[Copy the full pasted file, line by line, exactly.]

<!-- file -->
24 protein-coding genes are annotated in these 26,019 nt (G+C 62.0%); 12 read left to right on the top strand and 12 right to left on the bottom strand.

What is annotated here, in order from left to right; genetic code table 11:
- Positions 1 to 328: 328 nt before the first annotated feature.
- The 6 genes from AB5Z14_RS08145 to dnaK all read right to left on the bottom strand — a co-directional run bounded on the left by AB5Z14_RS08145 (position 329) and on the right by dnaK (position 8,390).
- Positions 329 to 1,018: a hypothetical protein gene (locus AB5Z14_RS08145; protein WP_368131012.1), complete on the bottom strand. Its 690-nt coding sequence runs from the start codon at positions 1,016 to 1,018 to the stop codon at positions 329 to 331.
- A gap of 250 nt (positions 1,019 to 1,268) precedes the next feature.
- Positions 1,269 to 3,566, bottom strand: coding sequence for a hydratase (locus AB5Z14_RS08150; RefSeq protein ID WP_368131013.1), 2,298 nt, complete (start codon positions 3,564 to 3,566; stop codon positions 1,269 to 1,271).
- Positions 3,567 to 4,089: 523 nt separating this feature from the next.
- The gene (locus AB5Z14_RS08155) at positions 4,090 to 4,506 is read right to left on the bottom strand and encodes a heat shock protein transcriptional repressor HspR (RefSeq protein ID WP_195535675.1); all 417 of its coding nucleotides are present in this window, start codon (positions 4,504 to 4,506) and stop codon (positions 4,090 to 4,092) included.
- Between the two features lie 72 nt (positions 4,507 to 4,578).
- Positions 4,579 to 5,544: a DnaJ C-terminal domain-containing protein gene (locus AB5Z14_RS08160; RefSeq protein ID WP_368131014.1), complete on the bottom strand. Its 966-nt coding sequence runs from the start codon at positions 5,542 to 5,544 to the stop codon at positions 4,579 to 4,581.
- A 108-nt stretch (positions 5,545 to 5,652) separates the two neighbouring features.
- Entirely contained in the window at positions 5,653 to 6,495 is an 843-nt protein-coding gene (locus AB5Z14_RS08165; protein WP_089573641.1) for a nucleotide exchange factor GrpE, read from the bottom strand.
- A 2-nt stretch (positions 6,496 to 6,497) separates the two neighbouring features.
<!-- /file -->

24 protein-coding genes are annotated in these 26,019 nt (G+C 62.0%); 12 read left to right on the top strand and 12 right to left on the bottom strand.

What is annotated here, in order from left to right; genetic code table 11:
- Positions 1 to 328: 328 nt before the first annotated feature.
- The 6 genes from AB5Z14_RS08145 to dnaK all read right to left on the bottom strand — a co-directional run bounded on the left by AB5Z14_RS08145 (position 329) and on the right by dnaK (position 8,390).
- Positions 329 to 1,018: a hypothetical protein gene (locus AB5Z14_RS08145; protein WP_368131012.1), complete on the bottom strand. Its 690-nt coding sequence runs from the start codon at positions 1,016 to 1,018 to the stop codon at positions 329 to 331.
- A gap of 250 nt (positions 1,019 to 1,268) precedes the next feature.
- Positions 1,269 to 3,566, bottom strand: coding sequence for a hydratase (locus AB5Z14_RS08150; RefSeq protein ID WP_368131013.1), 2,298 nt, complete (start codon positions 3,564 to 3,566; stop codon positions 1,269 to 1,271).
- Positions 3,567 to 4,089: 523 nt separating this feature from the next.
- The gene (locus AB5Z14_RS08155) at positions 4,090 to 4,506 is read right to left on the bottom strand and encodes a heat shock protein transcriptional repressor HspR (RefSeq protein ID WP_195535675.1); all 417 of its coding nucleotides are present in this window, start codon (positions 4,504 to 4,506) and stop codon (positions 4,090 to 4,092) included.
- Between the two features lie 72 nt (positions 4,507 to 4,578).
- Positions 4,579 to 5,544: a DnaJ C-terminal domain-containing protein gene (locus AB5Z14_RS08160; RefSeq protein ID WP_368131014.1), complete on the bottom strand. Its 966-nt coding sequence runs from the start codon at positions 5,542 to 5,544 to the stop codon at positions 4,579 to 4,581.
- A 108-nt stretch (positions 5,545 to 5,652) separates the two neighbouring features.
- Entirely contained in the window at positions 5,653 to 6,495 is an 843-nt protein-coding gene (locus AB5Z14_RS08165; protein WP_089573641.1) for a nucleotide exchange factor GrpE, read from the bottom strand.
- A 2-nt stretch (positions 6,496 to 6,497) separates the two neighbouring features.